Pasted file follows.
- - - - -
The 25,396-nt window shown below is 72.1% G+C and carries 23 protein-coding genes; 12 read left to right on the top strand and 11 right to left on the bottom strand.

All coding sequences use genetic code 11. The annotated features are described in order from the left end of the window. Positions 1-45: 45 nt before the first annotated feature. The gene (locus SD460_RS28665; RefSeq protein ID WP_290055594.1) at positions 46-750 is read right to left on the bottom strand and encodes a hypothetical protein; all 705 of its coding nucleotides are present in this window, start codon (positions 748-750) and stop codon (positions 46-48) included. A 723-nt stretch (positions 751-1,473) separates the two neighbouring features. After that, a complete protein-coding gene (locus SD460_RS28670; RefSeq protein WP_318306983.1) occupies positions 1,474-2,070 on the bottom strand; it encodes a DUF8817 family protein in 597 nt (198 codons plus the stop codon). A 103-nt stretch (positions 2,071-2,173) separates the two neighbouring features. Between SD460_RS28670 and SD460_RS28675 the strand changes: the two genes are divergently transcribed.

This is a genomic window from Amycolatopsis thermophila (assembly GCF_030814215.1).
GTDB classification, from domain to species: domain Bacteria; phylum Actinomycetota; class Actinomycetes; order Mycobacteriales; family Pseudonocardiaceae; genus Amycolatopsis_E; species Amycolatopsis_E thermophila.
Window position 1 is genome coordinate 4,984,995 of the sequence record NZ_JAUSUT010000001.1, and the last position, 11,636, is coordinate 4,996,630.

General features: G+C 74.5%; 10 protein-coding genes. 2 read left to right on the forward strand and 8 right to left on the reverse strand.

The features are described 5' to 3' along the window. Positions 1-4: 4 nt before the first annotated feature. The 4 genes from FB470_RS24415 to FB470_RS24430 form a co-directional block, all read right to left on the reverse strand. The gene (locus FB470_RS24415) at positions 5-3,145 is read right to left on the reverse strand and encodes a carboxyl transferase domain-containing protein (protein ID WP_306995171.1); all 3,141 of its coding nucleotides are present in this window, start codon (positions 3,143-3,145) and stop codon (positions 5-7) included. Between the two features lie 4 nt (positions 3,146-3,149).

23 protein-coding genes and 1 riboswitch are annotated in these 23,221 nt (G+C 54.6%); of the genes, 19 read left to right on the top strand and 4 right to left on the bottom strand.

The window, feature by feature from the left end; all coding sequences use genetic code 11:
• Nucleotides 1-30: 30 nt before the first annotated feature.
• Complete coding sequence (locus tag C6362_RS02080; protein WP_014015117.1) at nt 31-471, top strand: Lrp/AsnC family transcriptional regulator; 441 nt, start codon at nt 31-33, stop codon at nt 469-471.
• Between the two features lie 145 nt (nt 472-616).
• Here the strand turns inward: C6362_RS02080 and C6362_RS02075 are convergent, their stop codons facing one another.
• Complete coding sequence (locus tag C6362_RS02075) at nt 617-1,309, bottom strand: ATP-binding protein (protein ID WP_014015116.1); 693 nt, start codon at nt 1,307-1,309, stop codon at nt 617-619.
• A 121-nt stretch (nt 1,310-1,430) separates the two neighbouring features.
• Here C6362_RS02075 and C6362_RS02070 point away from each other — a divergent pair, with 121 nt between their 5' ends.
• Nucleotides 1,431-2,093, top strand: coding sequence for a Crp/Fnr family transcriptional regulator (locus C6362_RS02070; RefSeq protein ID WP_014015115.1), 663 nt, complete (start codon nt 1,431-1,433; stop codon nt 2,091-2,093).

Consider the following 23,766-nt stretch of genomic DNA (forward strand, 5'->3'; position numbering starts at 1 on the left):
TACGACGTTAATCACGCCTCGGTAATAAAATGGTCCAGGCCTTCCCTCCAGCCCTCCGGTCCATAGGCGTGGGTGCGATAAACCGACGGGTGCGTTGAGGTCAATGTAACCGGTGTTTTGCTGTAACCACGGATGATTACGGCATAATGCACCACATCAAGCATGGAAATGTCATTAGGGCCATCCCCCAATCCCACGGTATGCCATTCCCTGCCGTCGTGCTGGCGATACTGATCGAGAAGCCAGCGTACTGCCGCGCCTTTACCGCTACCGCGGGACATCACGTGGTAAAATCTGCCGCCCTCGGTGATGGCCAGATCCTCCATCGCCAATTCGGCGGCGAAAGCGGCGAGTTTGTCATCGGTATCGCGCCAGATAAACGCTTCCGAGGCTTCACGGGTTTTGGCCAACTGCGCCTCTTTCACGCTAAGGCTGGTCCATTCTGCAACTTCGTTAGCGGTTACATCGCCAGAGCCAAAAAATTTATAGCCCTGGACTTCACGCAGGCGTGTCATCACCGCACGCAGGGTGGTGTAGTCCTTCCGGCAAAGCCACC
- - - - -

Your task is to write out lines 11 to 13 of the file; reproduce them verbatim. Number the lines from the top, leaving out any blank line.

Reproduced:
• Complete coding sequence (locus tag C6362_RS02080; protein WP_014015117.1) at nt 31-471, top strand: Lrp/AsnC family transcriptional regulator; 441 nt, start codon at nt 31-33, stop codon at nt 469-471.
• Between the two features lie 145 nt (nt 472-616).
• Here the strand turns inward: C6362_RS02080 and C6362_RS02075 are convergent, their stop codons facing one another.